Discover How You Value Yourself: You are likely to find that specific outward appearances automatically trigger a need within you to “compare yourself to others” whether it is how much money someone else has or is making, how physically attractive they are, their relationship status or what material possessions they own and so on. Dig a little deeper and you will find that you have unwittingly placed an undue value on these outward appearances and are using them to determine your own self worth. In other words, how much money you have, how attractive you are and so on, have become the determining function of your self worth, and usually in isolation of all your other qualities and achievements. Such specific comparisons leave you temporarily feeling either better or worse about yourself, depending on where you ranked yourself on society’s scale of success.

The Relative Nature of Outward Appearances: Take a moment and make a list of all those outward appearances that you have inadvertently made the yardstick of your inner self worth. See how all these things on your list actually require you to compare yourself to others or to seek outside approval in order to determine your self value or “how well you are doing”. In other words, you can never really gauge how much money you have if you do not compare it to someone else’s bank account, or how attractive you are if you do not compare yourself to someone else’s looks.

The Changeability of Outward Appearances: Outward appearances are highly subject to change. A multi-millionaire can find himself bankrupt overnight and the beggar can find himself a millionaire. There are no absolutes in outward appearances. The problem with this is, that if you are using such changeable things to define your self worth, then you are left aiming at an always-moving target because there will always be someone richer, more attractive, more materially successful than you. It can be no other way in the physical world of the relatives.

The Illusory Nature of Outward Appearances: The undue value that society places on outward appearances is fueled by the ignorance that everything we experience in the outward physical world has its origin in the inner mental world. This means, that all outward appearances are just that – appearances – or illusions if you prefer. This does not mean that they are not physically “real”. It simply means that the appearances that you cling to so dearly and that you use to judge your own worth relative to that of others, are really just products of the most powerful resource of all – your mind- and are hence subject to change through your mind’s activity i.e. your thoughts. It is your thoughts that create your circumstances and hence your thoughts that can change them. Comparing yourself to others simply keeps your thoughts focused on the very circumstances that you most likely want to change and, by the, Law of Attraction you create more of the same.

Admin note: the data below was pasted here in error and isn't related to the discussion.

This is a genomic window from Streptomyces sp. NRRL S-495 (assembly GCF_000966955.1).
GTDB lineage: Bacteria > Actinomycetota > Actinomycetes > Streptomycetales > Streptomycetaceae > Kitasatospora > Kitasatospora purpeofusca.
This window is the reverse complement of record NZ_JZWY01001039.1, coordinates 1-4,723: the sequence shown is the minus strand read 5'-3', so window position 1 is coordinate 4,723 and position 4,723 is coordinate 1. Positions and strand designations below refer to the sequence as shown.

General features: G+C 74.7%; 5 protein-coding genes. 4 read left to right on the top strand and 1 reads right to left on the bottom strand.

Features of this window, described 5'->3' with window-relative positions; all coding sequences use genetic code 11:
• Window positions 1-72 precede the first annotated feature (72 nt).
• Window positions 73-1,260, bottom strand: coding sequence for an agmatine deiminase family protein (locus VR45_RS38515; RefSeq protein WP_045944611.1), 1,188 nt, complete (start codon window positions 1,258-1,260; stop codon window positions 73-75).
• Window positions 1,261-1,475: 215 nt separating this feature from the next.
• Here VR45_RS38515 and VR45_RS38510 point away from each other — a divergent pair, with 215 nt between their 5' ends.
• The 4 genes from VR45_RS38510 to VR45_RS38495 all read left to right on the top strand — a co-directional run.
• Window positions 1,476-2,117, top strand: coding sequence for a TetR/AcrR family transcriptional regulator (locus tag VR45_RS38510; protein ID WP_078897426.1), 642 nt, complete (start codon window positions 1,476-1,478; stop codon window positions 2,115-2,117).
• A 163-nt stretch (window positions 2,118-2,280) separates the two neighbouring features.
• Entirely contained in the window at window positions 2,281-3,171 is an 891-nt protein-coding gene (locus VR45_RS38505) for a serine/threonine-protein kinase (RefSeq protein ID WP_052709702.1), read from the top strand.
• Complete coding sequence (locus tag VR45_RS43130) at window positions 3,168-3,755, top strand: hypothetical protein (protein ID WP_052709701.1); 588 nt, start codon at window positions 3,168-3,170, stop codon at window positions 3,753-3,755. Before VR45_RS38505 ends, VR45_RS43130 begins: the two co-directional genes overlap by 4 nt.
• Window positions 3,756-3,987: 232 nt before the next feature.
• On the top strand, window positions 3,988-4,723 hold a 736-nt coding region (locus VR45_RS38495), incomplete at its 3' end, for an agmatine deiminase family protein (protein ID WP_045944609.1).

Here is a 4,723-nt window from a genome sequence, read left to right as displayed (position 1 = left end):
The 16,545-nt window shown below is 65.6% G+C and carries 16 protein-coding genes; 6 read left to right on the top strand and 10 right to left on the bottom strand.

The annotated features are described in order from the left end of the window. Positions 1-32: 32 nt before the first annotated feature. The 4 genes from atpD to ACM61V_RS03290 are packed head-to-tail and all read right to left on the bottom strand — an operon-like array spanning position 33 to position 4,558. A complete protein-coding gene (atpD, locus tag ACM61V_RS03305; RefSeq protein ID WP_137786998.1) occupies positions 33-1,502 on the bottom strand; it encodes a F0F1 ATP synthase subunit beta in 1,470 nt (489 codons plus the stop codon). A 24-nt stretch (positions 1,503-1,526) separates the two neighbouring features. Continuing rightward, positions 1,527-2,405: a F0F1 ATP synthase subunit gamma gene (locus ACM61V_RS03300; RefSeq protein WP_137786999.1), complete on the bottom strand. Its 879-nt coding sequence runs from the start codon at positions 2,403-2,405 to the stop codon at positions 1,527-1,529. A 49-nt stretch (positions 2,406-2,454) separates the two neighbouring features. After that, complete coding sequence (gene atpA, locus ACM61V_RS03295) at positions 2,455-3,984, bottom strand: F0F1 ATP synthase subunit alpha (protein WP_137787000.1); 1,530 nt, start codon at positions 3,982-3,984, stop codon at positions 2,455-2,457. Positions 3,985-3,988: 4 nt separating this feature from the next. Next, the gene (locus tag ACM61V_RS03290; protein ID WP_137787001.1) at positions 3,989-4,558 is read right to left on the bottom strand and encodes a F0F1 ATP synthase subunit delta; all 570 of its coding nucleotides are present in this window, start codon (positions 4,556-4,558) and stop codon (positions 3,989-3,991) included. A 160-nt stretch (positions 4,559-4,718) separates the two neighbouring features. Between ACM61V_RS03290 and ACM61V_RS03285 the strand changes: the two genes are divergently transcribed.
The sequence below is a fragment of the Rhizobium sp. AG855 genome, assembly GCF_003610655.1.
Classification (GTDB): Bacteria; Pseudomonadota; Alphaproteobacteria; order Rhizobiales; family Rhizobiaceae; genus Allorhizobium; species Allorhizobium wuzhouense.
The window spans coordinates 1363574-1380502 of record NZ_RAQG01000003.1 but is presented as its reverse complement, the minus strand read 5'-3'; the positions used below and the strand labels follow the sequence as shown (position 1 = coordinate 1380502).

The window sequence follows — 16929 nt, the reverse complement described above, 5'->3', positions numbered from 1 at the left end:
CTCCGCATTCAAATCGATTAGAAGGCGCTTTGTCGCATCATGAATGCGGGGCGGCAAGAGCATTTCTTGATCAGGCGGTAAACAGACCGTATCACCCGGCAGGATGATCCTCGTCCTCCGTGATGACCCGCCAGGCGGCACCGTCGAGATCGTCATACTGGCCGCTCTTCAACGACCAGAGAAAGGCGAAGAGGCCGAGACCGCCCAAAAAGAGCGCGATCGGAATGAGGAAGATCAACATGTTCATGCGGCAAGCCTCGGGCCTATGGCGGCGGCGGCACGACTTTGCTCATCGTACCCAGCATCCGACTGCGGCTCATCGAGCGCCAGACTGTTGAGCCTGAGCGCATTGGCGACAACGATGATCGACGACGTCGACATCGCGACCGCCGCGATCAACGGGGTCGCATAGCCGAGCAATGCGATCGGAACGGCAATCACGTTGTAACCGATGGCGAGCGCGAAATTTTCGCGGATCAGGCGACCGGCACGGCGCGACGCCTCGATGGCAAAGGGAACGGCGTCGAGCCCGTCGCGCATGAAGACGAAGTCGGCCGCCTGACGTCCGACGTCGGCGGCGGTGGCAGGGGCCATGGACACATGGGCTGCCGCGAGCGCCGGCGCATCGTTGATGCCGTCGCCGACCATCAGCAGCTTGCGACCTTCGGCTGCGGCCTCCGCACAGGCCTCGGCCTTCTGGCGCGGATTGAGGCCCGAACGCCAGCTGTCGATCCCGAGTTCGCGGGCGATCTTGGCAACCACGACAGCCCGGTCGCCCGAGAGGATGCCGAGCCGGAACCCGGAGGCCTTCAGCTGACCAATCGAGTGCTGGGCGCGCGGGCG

Re-Defining Success: Now that you can see how misguided the stereo-typical definition of success is (being based on outward appearances), you can write down a new definition of success based on those virtues and qualities on your second list. One of the most well-known definitions of success has to be that of Ralph Waldo Emerson. This is what he had to say about success: “To laugh often and much, to win the respect of intelligent people and the affection of children; to earn the appreciation of honest critics and endure the betrayal of false friends; to appreciate beauty; to find the best in others; to leave the world a bit better whether by a healthy child, a garden patch, or a redeemed social condition; to know even one life has breathed easier because you have lived. This is to have succeeded.”

Make Outer Appearances a Choice, Not Your Yardstick: Your new definition of success does not mean that you throw out the old one. It simply means that those outer appearances by which society defines success, no longer define you. They no longer add to or subtract from your self worth in any way. Your worth is independent of them. Of course you are still free to pursue a rewarding career, to make as much money as you want, to make yourself look your best, and to acquire all those material things you may want. The difference lies in why you are doing so. And the answer is because you choose to, not because you have to in order to feel better about yourself compared to others. Paradoxically, you will find that when those outer appearances that you once so desperately pursued no longer define you, that they will flow freely towards you.

Others as a Source of Inspiration: Interestingly, you will find that even if someone else displays more of a specific virtue that you admire than you do, that it brings out a sense of greater love and admiration for that person, rather than a sense of jealousy and insecurity. While comparing yourself in any way is unnecessary, you can look to those people who display the qualities you admire most, as a source of inspiration to become a more successful person yourself based on your definition of success.

There is No Competition in Real Self worth: There is seldom a prize or career promotion for the kindest person in the office or for the person with the greatest integrity. You will find that people do not compete to see who is the kindest, or who is the most loving, or who is the most self-assured. This is because man’s loftiest virtues belong to his higher self. Your higher self is above the opposites of the physical world and those outer appearances that society stereo-typically uses to define success. Your higher self is above the need to compare, not because it cannot compare but because it knows that doing so is futile. Man’s highest virtues are fundamental to the human spirit and can not be bought or sold for all the money in the world.

Remember that REAL self worth is PRICELESS.

– A